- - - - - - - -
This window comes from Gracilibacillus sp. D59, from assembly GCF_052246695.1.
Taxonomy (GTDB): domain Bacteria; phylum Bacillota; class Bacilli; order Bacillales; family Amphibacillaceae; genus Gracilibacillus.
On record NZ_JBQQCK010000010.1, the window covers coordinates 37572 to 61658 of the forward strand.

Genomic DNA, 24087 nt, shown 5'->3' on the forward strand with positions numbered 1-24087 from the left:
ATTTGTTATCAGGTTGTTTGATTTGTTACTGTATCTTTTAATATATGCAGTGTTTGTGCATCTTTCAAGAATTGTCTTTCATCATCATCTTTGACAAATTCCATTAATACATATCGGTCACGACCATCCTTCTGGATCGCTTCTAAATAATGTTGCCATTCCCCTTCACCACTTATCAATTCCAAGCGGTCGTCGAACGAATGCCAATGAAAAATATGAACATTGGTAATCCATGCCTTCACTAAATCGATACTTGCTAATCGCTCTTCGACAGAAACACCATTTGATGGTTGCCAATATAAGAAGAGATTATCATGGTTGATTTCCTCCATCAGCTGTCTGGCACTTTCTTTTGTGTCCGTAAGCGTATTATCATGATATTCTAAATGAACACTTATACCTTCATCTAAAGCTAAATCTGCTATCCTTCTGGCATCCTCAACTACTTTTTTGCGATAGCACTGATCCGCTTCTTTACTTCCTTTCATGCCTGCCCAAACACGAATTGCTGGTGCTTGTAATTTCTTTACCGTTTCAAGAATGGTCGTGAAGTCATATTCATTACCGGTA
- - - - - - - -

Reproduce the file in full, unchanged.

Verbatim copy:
This window comes from Gracilibacillus sp. D59, from assembly GCF_052246695.1.
Taxonomy (GTDB): domain Bacteria; phylum Bacillota; class Bacilli; order Bacillales; family Amphibacillaceae; genus Gracilibacillus.
On record NZ_JBQQCK010000010.1, the window covers coordinates 37572 to 61658 of the forward strand.

Genomic DNA, 24087 nt, shown 5'->3' on the forward strand with positions numbered 1-24087 from the left:
ATTTGTTATCAGGTTGTTTGATTTGTTACTGTATCTTTTAATATATGCAGTGTTTGTGCATCTTTCAAGAATTGTCTTTCATCATCATCTTTGACAAATTCCATTAATACATATCGGTCACGACCATCCTTCTGGATCGCTTCTAAATAATGTTGCCATTCCCCTTCACCACTTATCAATTCCAAGCGGTCGTCGAACGAATGCCAATGAAAAATATGAACATTGGTAATCCATGCCTTCACTAAATCGATACTTGCTAATCGCTCTTCGACAGAAACACCATTTGATGGTTGCCAATATAAGAAGAGATTATCATGGTTGATTTCCTCCATCAGCTGTCTGGCACTTTCTTTTGTGTCCGTAAGCGTATTATCATGATATTCTAAATGAACACTTATACCTTCATCTAAAGCTAAATCTGCTATCCTTCTGGCATCCTCAACTACTTTTTTGCGATAGCACTGATCCGCTTCTTTACTTCCTTTCATGCCTGCCCAAACACGAATTGCTGGTGCTTGTAATTTCTTTACCGTTTCAAGAATGGTCGTGAAGTCATATTCATTACCGGTA